Thursday, September 5, 2019

Greek temple ... Genesis 8, M4 ... Iray throws a hissy --

As promised ... the ancient Greek temple set. Above, you see the result of about an hour's work to configure it for Iray with shaders, because the original textures, maps and materials from 2013 do not work in Iray. They look a treat in an old fashioned raytrace --

-- but those textures, maps and so forth go completely bonkers when you send something to Iray. Have a closer look at this version of the image, both in Iray and raytrace:

This is the Iray version, where the temple is build of various kinds of granites, with marble ornamentation. The OBJ imports cleanly into Studio 4.11, and I worked with the "Stone shaders" pack, which I believe might have come from Renderosity. It's pretty good, actually.

This is a detail shot from the raytrace, with Michael 4 standing in it. Keeper of the Temple.  Nice render, all in all ... but I have to say that the work of reskinning it with stone shaders was well worth the time invested.

Now, up to this point I'd been working with the low-poly set, and the low-poly figure (good old M4 himself). So last night I thought, what happens when you add a Genesis 8 figure to this? The experiment was too delicious to refuse, so, rather than doing another long shot, I drove the virtual camera in closer, for a good, close look at the set itself. I also kept the costume as simple as possible. What you have here:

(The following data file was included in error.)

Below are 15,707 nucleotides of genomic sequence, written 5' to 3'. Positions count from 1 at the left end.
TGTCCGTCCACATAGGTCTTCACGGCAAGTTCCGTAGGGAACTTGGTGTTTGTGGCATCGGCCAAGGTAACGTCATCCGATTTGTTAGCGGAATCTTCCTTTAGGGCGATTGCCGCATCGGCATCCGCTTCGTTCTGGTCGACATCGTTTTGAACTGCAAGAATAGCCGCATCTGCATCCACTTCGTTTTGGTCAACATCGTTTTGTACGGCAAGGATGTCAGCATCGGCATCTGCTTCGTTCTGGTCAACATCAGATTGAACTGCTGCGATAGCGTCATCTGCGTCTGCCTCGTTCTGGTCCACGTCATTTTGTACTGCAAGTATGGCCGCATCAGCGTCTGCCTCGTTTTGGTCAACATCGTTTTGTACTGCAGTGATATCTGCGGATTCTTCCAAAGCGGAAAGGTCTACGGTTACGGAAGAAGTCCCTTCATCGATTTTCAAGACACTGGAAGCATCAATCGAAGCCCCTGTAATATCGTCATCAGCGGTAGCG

Genesis 8
Dae face and body morphs
Michael 8 skinmap
Varun hair
Cool Style pants
Palladio set
Stone shaders
...and a lot of work to make the set viable in Iray

Here, have a closer look at the figure:

Welll, phooey. The Palladio set must be lower-poly ... and also, I admit, I added a low-poly tree, and a whole lot of shaders; and the Varun hair is probably very high poly. Harrumph. The picture rendered for about six or seven hours, then I spent another two hours painting out unresolved pixels -- or, fireflies, or sparkles, as they're also called. No way would this image finish rendering. Soooo...

Don't laugh. The next experiment (after I've had another cup of tea) is to render the background separately, then stand the figure against that as a backdrop, and do a second render. Sure, I realize, it'll still be five hours of render time -- but at the end of it the picture is done, there won't be swarms of fireflies to paint out. Hmm. Let me think about this. I'd also have to eye-match and hand-paint shadows. I can do that. Takes me back to 2009, the very early days, when I'd always have to hand-paint shadows, because the moment I turned them on, in Studio 3, my poor old computer crashed!

Speaking of backdrops, I used a Terragen render as the sky and horizon line for this -- an image I rendered about six months ago, I think:

I haven't don't a heck of a lot with Terragen in the last couple of months. Been too busy figuring out Studio 4.11 and Iray. I'd love to get back to Terragen, but the truth is, Iray commandeers the computer for so many hours, I run out of time. Duh.

My imagination is full of images, and my wishlists at DAZ and Renderosity are full to busting with about five grand's worth of products, LOL. It'll take years to get the lot, but -- what a hobby! It's all about having fun and and keeping the brain functional which, as we enter our Golden Years, is no mean feat. Ack.

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